Ten-year performance of elms in the National Elm Trial
Ulmus americana (American elm) was an important urban tree in North America prior to the introduction of the Dutch elm disease (Ophiostoma ulmi and O. novo-ulmi) pathogen in 1930. Subsequently, urban and community forests were devastated by the loss of the large canopies. Disease tolerant elms (Ulmus spp.) of various species were later developed; however, consumer acceptance of these trees was slow. The goal of the National Elm Trial was to evaluate newer cultivars of elm across the United States. Trees were monitored for survival and growth for 7 to 10 years at 16 different locations. LSQUOMortonRSQUO elm had GROTERDAN90% survival, while 13 cultivars averaged 70 to 90%, and five cultivars ranged from 25 to 69% survival. Trunk diameter growth by location ranged from 0.5 cm year-1 at Colorado to more than 2.0 cm year-1 at Iowa. By taxa, trunk diameter growth ranged from a low of LSQUOJFS BieberichRSQUO elm (0.7 cm year-1) to a high of LSQUONew HorizonRSQUO elm (1.7 cm year-1). The fastest height growth was found with the American elm cultivars LSQUONew HarmonyRSQUO and LSQUOPrincetonRSQUO (0.63 and 0.61 m year-1, respectively).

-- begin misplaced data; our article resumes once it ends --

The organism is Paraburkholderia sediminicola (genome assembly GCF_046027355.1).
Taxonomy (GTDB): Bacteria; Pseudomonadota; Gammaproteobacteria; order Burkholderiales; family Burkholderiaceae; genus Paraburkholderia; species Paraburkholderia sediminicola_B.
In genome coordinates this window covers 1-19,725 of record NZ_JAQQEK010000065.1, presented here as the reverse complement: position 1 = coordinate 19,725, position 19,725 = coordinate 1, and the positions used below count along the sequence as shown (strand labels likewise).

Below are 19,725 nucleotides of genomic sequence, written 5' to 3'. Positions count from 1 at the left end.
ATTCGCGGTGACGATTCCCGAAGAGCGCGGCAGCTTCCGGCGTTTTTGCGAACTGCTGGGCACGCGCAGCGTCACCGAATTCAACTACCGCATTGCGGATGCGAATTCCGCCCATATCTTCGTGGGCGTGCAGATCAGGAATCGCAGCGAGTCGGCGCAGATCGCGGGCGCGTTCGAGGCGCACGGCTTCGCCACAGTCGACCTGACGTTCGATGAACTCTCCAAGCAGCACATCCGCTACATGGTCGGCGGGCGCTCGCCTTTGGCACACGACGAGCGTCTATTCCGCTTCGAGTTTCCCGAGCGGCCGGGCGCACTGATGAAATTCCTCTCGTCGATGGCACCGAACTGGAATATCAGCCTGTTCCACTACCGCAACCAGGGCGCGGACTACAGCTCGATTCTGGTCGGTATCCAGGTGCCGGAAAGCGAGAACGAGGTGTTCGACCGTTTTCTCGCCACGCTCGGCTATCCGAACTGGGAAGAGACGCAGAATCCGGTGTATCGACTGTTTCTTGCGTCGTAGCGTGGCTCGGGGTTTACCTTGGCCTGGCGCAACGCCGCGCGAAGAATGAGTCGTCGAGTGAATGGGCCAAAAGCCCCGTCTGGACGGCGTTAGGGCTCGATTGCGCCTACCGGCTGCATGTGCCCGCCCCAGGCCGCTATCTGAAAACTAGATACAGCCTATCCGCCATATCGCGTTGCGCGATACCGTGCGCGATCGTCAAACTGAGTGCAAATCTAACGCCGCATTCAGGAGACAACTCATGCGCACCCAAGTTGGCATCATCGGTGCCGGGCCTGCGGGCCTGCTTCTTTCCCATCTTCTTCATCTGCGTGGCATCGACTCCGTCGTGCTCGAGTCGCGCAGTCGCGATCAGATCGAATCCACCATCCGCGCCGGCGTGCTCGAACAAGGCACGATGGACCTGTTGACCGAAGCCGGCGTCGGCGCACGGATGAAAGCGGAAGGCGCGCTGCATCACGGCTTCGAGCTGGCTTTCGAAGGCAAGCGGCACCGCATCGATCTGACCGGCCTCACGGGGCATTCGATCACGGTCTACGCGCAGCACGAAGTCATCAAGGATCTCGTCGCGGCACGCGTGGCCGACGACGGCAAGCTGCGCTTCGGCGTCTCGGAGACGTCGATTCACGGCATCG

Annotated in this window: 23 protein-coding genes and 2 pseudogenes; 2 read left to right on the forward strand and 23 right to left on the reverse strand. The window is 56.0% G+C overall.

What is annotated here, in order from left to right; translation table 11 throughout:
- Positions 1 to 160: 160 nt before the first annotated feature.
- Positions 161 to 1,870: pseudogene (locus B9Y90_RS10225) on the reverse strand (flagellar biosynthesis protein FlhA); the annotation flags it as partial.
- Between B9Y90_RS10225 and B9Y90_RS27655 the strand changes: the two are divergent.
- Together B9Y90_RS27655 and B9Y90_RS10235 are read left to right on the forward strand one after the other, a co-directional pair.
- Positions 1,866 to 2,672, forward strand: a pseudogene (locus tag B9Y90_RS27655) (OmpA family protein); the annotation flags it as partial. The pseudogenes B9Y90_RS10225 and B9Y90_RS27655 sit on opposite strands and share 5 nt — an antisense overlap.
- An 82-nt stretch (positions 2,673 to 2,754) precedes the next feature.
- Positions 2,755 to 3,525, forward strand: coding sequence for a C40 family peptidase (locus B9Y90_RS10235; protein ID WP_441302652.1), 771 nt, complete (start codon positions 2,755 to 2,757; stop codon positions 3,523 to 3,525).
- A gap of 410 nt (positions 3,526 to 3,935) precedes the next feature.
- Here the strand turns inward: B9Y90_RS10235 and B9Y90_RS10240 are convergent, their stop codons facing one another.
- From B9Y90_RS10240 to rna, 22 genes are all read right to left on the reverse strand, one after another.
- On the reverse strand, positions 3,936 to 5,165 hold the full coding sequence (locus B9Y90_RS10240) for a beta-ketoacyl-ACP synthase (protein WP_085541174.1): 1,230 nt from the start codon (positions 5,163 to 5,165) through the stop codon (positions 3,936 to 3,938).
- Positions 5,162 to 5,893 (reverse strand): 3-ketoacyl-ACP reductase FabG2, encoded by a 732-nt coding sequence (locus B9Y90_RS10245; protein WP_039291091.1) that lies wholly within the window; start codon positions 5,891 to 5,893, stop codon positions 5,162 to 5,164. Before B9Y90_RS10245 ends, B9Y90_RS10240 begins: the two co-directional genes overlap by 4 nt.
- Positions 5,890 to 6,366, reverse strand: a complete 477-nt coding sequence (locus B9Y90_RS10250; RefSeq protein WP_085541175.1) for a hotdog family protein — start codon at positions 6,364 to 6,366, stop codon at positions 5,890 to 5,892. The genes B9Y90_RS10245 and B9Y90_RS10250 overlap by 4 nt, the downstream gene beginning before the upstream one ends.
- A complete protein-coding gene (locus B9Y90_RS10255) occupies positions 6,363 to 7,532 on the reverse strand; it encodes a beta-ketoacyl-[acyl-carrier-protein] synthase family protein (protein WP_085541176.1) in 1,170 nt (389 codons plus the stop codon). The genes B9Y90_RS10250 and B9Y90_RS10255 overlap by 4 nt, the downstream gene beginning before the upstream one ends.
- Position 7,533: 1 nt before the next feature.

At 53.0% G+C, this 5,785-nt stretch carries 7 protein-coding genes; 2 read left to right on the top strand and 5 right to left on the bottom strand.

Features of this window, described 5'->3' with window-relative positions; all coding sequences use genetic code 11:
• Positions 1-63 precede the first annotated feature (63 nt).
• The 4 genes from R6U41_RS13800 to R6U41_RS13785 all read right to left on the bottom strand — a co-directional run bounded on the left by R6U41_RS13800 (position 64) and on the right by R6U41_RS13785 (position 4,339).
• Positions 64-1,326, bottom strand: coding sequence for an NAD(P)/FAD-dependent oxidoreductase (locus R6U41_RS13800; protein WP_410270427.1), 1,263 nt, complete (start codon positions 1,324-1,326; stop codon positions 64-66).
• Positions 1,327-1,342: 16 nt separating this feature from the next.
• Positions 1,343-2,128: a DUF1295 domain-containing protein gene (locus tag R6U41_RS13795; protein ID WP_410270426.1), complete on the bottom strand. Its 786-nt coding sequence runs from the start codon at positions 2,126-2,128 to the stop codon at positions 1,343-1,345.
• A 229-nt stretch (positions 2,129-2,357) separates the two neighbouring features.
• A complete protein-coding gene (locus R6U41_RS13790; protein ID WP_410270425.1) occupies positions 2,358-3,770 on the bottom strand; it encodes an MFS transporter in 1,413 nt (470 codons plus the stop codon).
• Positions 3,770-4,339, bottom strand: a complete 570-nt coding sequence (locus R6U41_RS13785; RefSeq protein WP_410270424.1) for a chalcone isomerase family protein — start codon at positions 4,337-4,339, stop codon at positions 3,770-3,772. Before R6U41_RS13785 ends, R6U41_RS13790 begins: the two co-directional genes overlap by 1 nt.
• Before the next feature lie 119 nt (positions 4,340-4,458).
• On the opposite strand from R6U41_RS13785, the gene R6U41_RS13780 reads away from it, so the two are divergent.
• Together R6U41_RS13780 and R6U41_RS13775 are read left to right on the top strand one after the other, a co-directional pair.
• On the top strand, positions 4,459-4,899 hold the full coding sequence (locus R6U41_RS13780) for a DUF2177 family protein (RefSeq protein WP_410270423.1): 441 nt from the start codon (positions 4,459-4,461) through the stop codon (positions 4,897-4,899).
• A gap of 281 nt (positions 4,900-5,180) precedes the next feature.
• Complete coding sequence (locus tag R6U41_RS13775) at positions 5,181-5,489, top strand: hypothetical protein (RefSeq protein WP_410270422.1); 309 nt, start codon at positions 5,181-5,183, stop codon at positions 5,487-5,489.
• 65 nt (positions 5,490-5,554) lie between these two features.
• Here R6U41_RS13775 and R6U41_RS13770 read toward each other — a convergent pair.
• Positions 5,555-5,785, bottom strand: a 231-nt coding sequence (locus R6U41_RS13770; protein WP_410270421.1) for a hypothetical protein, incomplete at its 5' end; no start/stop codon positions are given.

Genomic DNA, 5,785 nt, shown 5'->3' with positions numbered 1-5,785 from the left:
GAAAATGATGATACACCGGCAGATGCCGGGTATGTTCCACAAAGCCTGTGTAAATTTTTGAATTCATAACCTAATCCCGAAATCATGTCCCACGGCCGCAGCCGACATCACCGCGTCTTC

Griffin, J.J. and Jacobi, W. (2018). Ten-year performance of elms in the National Elm Trial. Acta Hortic. 1191, 31-36
disease resistance, Dutch elm disease, tree evaluation, urban forestry